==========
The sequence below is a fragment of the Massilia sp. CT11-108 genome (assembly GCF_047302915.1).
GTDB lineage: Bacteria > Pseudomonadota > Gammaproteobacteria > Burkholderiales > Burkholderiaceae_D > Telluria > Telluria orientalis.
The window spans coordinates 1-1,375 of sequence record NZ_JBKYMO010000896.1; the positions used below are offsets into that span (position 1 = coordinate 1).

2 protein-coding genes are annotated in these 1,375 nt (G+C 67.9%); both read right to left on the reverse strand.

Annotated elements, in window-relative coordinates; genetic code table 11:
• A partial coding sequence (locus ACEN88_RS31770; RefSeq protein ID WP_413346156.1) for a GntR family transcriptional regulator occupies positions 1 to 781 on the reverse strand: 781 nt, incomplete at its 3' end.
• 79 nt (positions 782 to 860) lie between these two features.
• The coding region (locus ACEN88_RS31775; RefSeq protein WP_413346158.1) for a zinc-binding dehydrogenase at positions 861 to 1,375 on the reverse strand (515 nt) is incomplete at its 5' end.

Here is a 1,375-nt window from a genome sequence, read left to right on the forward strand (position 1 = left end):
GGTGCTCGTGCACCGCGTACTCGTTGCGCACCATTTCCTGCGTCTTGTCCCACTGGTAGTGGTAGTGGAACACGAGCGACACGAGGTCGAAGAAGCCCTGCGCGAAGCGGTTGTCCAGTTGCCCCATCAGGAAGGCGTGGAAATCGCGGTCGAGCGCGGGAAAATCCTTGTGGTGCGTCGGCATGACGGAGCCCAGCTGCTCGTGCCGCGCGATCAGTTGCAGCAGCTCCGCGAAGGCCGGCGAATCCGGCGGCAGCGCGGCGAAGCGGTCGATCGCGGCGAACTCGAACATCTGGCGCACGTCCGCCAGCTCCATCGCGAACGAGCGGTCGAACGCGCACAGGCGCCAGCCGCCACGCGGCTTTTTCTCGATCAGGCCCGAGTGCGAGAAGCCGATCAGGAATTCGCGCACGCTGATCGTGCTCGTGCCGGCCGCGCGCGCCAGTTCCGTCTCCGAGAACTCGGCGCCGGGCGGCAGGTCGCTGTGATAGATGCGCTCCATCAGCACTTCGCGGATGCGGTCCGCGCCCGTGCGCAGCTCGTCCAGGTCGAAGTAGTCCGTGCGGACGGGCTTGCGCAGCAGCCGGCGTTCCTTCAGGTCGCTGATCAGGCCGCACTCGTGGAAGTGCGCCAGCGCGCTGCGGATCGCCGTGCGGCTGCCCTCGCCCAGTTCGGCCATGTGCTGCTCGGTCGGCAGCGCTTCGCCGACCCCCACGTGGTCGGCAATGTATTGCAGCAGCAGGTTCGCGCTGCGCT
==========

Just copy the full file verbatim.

The sequence below is a fragment of the Massilia sp. CT11-108 genome (assembly GCF_047302915.1).
GTDB lineage: Bacteria > Pseudomonadota > Gammaproteobacteria > Burkholderiales > Burkholderiaceae_D > Telluria > Telluria orientalis.
The window spans coordinates 1-1,375 of sequence record NZ_JBKYMO010000896.1; the positions used below are offsets into that span (position 1 = coordinate 1).

2 protein-coding genes are annotated in these 1,375 nt (G+C 67.9%); both read right to left on the reverse strand.

Annotated elements, in window-relative coordinates; genetic code table 11:
• A partial coding sequence (locus ACEN88_RS31770; RefSeq protein ID WP_413346156.1) for a GntR family transcriptional regulator occupies positions 1 to 781 on the reverse strand: 781 nt, incomplete at its 3' end.
• 79 nt (positions 782 to 860) lie between these two features.
• The coding region (locus ACEN88_RS31775; RefSeq protein WP_413346158.1) for a zinc-binding dehydrogenase at positions 861 to 1,375 on the reverse strand (515 nt) is incomplete at its 5' end.

Here is a 1,375-nt window from a genome sequence, read left to right on the forward strand (position 1 = left end):
GGTGCTCGTGCACCGCGTACTCGTTGCGCACCATTTCCTGCGTCTTGTCCCACTGGTAGTGGTAGTGGAACACGAGCGACACGAGGTCGAAGAAGCCCTGCGCGAAGCGGTTGTCCAGTTGCCCCATCAGGAAGGCGTGGAAATCGCGGTCGAGCGCGGGAAAATCCTTGTGGTGCGTCGGCATGACGGAGCCCAGCTGCTCGTGCCGCGCGATCAGTTGCAGCAGCTCCGCGAAGGCCGGCGAATCCGGCGGCAGCGCGGCGAAGCGGTCGATCGCGGCGAACTCGAACATCTGGCGCACGTCCGCCAGCTCCATCGCGAACGAGCGGTCGAACGCGCACAGGCGCCAGCCGCCACGCGGCTTTTTCTCGATCAGGCCCGAGTGCGAGAAGCCGATCAGGAATTCGCGCACGCTGATCGTGCTCGTGCCGGCCGCGCGCGCCAGTTCCGTCTCCGAGAACTCGGCGCCGGGCGGCAGGTCGCTGTGATAGATGCGCTCCATCAGCACTTCGCGGATGCGGTCCGCGCCCGTGCGCAGCTCGTCCAGGTCGAAGTAGTCCGTGCGGACGGGCTTGCGCAGCAGCCGGCGTTCCTTCAGGTCGCTGATCAGGCCGCACTCGTGGAAGTGCGCCAGCGCGCTGCGGATCGCCGTGCGGCTGCCCTCGCCCAGTTCGGCCATGTGCTGCTCGGTCGGCAGCGCTTCGCCGACCCCCACGTGGTCGGCAATGTATTGCAGCAGCAGGTTCGCGCTGCGCT